How he went from that to asking me if I would meet him later is beyond me. He was pleasant enough, but I can't tell if there's something more he's supposed to tell me (there are a few possibilities here that I can't really get into now... even if the Bellingham Tarot card reader was right... "It's a good thing you don't care if people think you're crazy...") or if his sole purpose was to acutely highlight things that were already going on in my head; to bring the world of ideas into direct contact with the physical realm, if you will.

Either way... some clues are so big you just can't really deny them. Jury's still out on exactly how far I want to take this one.

"I don't know what I want; I am inconsistent, non-committal, passive; I like the indefinite, the boundless; I like continual uncertainty."
- Gerhard Richter

* * * *

In my headphones right now:


Side Notes:

Did I mention that I left Malaysia in International Terminal 4, got on flight MH004 on July 4, to land in International Terminal 4 in Heathrow, to go to baggage claim 4... and that my cab fair from the airport to the front door of my hotel room here was exactly 44.40? I couldn't plan this shit if I tried.


Other Great quotes from the show that really struck me:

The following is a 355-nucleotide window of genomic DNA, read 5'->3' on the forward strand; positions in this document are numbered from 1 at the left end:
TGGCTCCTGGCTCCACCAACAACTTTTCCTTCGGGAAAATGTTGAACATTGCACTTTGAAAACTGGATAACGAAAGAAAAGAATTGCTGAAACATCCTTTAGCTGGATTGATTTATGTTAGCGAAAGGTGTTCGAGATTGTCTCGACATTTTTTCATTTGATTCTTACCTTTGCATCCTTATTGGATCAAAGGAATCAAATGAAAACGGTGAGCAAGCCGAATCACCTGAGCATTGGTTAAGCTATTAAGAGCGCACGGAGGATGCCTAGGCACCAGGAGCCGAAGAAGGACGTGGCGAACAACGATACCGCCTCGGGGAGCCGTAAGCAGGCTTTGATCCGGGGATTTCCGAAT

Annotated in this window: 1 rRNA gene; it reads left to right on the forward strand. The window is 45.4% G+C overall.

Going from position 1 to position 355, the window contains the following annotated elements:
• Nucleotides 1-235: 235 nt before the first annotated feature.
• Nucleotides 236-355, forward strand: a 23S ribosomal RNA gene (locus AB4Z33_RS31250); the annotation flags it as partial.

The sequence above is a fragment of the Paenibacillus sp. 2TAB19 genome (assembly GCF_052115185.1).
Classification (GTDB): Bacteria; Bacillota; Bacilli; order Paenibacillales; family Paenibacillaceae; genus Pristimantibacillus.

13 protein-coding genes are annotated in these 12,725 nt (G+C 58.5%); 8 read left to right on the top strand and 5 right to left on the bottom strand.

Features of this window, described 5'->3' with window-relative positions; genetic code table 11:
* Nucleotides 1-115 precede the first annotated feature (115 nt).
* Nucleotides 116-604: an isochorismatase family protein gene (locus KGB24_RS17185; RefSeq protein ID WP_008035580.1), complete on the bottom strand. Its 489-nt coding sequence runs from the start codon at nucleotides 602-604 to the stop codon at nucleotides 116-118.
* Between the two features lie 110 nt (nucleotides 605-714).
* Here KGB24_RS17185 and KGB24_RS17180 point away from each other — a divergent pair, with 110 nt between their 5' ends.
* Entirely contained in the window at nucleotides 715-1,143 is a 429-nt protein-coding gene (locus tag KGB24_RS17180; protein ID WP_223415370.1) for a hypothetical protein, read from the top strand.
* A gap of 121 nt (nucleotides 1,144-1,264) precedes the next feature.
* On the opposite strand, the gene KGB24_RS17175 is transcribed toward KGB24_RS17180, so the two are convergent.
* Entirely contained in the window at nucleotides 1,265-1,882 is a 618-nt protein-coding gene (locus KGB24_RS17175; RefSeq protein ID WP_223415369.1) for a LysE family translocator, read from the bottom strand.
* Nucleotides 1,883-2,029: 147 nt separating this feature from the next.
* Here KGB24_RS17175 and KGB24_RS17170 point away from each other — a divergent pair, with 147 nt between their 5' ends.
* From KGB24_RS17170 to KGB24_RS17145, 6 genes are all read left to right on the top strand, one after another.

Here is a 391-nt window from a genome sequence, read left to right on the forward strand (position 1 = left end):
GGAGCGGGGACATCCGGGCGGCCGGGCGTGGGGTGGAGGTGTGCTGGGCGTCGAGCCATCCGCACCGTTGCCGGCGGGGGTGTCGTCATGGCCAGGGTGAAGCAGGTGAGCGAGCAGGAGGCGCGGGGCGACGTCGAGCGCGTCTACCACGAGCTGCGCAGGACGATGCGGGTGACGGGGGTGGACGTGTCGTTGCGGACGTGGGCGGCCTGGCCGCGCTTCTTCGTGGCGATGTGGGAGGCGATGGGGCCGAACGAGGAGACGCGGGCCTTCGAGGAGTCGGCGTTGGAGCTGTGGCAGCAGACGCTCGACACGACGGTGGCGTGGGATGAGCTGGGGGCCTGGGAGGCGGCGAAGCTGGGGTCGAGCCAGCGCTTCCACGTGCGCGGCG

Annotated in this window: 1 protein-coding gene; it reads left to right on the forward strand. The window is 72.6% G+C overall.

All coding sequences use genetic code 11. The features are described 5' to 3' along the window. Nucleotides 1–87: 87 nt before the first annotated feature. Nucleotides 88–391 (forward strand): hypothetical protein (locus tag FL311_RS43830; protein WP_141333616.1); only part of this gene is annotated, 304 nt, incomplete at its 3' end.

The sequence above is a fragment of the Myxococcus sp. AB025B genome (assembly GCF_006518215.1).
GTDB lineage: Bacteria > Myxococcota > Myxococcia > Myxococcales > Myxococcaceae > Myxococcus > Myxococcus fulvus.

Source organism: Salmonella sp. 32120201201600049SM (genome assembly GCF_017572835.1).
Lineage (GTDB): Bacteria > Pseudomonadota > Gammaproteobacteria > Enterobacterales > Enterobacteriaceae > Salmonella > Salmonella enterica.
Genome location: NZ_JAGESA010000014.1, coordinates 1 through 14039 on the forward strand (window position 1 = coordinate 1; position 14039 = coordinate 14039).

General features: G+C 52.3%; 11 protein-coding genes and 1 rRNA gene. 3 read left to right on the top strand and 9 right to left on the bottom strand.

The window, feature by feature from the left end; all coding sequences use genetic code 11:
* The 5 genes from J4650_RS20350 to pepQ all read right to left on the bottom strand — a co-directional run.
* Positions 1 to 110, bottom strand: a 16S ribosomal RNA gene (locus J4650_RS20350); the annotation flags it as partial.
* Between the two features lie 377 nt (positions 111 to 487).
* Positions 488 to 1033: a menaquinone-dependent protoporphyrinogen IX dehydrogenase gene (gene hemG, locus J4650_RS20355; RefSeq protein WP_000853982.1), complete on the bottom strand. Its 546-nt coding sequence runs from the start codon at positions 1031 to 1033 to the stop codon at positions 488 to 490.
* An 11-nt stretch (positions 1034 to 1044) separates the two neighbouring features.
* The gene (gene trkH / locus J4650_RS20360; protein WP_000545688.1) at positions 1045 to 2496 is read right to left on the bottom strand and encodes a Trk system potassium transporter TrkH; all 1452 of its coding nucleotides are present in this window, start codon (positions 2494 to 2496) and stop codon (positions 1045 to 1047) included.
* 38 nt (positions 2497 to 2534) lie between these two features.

"I have nothing to say and I'm saying it."
- Johny Cage (on his suspicion of ideologies and claims to absolute truth.)

"To paint involves a certain crisis, or at least a crucial moment of sensation or release... it should by no means be limited to a morbid state, but could just as well be one ecstatic impulse."
- Cy Twombly

"Search the shores of an ancient land,
under the stars along the sand;
between the pines and the cactus tree
see the stone where the lizard sleeps.
What is the object over there?
Who is the man by the orange tree?
The voices calling in the square?
The light that flickers out at sea?"
- Victor Pasmore


And just for you T... (because you're the only one that will get this):

As I'm leaving the show, a large photograph of a bed stops me. "Room 44" is written above it. Underneath there is a daily log, written by a hotel room cleaner (the artist), about the contents of the room day by day during someone's stay there. Many of the days she couldn't clean the room because the "Do Not Disturb" sign was up a lot. Unusual for her. Then, the last day...

"Noon, they have left. The only traces of their stay: Nescafe and crackers in the waste basket. There is the smell of smoke."